I’ve never had the ability to passively like anything – I’m either full-scale Single White Female level obsessed or I avoid it like the plague. Over the years, I’ve grown to worship the finer things in life – Violent coming-of-age tales, classic American muscle cars, and ’70s vigilante films. I am beyond elated to report that WAYNE serves as an amalgamation of my aforementioned holy trinity, and then some.

Centralizing around a sixteen year old boy of the same name, the series follows him in his quest to seek out a stolen heirloom intended for him by his recently deceased father – A golden, ’78 Pontiac Trans Am. Knowing only that the car is located somewhere in Ocala, Florida, he hits the road with his adorable counterpart and crush, Del.

My interest was sparked immediately upon reading a plot summarization in which it described the series as being ‘John Wick via John Hughes’. It wasn’t hard to draw the comparison to John Wick due to the high volumes of brutality, however to conjure up the connection to John Hughes you have to dig a little deeper past the surface. WAYNE, much like beloved Hughes films such as The Breakfast Club, is a fascinating, artistic endeavour hyper-focusing on the development of quirky, unforgettable characters. I’m a sucker for extreme violence, sure, but what hooked me early on was how invested I became in both Wayne and Del. I wanted to learn what had crafted them into what they’ve become, which can be described simply as two misguided youths with intentions fueled by compassion.

Wayne pandered to my deep adoration for vigilantes, as he felt like a teenage idealization of genre greats such as Charles Bronson and Clint Eastwood brought to fruition. With a good heart driving him to extreme measures, he displays a level of violence on par with that of which has become trademarked in the works of Quentin Tarantino. Not only naturally unusual in juxtaposing a young boy with excessive physical violence, he engages in enthralling, creative acts of brutality that I have never seen on screen prior.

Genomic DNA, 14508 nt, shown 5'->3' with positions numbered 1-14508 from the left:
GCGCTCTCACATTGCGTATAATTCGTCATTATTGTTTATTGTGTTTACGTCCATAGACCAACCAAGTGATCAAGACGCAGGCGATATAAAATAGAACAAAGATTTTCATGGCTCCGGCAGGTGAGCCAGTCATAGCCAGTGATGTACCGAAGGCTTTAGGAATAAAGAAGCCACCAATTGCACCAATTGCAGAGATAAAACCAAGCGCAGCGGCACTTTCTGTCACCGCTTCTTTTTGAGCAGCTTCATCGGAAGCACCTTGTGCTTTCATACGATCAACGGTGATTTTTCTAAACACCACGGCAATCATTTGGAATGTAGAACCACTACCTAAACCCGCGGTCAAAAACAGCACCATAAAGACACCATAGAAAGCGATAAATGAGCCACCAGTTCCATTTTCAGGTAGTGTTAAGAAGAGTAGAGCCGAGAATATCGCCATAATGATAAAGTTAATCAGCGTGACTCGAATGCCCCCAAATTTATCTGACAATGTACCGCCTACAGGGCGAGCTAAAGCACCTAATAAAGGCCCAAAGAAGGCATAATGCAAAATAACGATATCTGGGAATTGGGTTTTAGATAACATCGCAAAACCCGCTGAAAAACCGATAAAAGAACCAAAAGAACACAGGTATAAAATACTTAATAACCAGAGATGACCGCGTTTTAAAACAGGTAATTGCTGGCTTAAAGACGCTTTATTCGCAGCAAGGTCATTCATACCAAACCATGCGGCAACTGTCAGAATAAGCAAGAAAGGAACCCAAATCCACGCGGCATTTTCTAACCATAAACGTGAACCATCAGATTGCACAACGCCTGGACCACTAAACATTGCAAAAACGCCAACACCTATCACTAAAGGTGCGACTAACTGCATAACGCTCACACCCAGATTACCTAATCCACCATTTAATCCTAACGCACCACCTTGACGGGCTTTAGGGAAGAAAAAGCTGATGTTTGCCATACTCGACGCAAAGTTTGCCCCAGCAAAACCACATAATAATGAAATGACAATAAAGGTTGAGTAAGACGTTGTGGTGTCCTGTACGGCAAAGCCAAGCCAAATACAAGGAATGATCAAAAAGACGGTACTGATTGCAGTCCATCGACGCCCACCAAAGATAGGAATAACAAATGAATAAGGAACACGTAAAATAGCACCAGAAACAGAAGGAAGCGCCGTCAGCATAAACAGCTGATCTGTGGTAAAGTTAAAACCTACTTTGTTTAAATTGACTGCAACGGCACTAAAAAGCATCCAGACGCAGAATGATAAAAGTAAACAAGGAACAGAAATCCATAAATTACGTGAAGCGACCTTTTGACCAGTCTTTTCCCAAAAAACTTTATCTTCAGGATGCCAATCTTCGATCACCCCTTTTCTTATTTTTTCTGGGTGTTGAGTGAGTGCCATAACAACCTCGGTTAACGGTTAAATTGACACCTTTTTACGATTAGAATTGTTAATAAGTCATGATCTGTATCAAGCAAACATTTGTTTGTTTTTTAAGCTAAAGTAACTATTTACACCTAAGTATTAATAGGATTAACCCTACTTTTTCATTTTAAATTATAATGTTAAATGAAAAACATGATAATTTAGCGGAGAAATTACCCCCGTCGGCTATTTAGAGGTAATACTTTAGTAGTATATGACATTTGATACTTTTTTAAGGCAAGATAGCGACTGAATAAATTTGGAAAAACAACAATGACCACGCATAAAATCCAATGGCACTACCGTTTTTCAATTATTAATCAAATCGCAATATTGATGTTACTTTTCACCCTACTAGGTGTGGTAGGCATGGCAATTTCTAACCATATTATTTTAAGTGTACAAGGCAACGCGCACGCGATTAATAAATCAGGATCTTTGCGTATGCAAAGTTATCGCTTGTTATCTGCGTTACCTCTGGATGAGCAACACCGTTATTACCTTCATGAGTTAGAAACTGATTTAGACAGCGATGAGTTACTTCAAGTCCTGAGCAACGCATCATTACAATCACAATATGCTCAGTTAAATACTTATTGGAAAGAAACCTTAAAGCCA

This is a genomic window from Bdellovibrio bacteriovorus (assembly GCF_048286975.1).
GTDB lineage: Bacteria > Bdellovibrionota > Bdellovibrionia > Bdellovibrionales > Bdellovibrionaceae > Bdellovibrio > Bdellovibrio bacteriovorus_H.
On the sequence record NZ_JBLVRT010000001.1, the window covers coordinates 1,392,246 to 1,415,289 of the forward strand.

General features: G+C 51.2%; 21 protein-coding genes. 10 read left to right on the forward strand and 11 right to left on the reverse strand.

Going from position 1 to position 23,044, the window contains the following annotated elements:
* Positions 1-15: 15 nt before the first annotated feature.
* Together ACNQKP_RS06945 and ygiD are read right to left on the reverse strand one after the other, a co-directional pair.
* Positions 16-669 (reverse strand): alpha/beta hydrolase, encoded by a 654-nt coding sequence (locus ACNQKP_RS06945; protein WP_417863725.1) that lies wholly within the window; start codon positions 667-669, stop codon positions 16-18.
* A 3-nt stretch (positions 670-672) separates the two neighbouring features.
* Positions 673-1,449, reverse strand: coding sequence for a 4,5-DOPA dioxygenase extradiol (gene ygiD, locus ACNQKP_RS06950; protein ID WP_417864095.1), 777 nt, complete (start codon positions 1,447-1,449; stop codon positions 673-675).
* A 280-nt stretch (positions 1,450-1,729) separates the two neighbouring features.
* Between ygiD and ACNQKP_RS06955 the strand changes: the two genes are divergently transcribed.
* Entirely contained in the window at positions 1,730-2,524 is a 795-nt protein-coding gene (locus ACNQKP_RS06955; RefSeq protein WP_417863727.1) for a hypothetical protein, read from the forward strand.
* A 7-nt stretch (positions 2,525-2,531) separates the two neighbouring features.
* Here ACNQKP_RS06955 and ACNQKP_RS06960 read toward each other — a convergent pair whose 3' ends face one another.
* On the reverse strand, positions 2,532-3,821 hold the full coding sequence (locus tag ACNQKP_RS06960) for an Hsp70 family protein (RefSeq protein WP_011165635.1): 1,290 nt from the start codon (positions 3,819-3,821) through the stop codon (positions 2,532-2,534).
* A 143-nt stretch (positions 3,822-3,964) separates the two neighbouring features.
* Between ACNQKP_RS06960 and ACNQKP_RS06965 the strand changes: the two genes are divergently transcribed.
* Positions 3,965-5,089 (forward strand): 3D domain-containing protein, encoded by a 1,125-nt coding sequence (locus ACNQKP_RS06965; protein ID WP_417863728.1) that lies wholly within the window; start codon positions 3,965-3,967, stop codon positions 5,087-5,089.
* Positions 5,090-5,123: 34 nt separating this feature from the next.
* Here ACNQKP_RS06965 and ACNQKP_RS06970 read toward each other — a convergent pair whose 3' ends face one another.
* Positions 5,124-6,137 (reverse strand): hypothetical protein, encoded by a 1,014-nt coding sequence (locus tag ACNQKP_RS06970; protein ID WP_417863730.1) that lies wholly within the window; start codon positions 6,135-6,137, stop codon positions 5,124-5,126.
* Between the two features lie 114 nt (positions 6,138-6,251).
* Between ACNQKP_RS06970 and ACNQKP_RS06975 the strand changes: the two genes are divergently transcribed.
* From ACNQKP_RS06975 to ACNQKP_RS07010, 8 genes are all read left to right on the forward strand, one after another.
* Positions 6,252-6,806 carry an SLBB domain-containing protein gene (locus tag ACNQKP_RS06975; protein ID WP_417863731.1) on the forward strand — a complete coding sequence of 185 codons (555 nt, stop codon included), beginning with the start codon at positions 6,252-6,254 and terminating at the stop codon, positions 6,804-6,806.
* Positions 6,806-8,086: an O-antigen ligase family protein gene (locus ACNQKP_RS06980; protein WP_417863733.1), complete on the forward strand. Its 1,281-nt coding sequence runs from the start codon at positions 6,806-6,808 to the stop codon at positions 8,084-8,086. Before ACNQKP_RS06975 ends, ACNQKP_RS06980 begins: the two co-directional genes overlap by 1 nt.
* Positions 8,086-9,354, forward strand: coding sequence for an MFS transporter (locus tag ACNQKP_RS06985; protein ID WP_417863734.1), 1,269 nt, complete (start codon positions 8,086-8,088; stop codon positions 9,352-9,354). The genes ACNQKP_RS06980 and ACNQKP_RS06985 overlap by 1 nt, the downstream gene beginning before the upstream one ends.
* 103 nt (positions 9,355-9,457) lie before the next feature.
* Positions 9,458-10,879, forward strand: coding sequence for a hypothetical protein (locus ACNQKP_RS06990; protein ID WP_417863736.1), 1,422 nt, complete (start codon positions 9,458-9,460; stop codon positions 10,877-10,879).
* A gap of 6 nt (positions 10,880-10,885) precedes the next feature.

Del, not entirely unlike Wayne, is visibly frayed at the seams. Contrasting Wayne’s inability to lie, we have a fifteen year old girl who knows nothing about honesty. Their one shared value is righting wrongs – Helping people in need, although their means of accomplishing such is undoubtedly questionable. Their relationship exemplifying the principle of yin and yang, the pairing learns much from each other as their romance blossoms.

Evading the cops as if they were Mickey and Mallory in Natural Born Killers, the duo consistently find themselves in bizarre situations as they traipse across America. Being a total sucker for roadside Americana, seedy motels, diners, you name it – I felt so incredibly satiated throughout. Pairing this with the first introduction to Florida being an alligator on a leash, which I’m praying is named Elvis as a homage to my beloved Miami Vice, my deepest affections were won over with ease.

Like every other genre fan, I adored Stranger Things and felt a deep void upon concluding the second season. Not only did WAYNE fill that void, but I truthfully found that I enjoyed this series even more so. Unlike anything on television I have seen as of late, I was personally refreshed by experiencing a coming-of-age concept that didn’t feel like a bunch of rehashed ideas, in turn defying a trend that has gained momentum in recent years. I am entirely on board with this endeavor, and I cannot wait to witness the conclusion to this dangerous, tantalizing journey.

All episodes of WAYNE will premiere on YouTube Premium January 16, 2019

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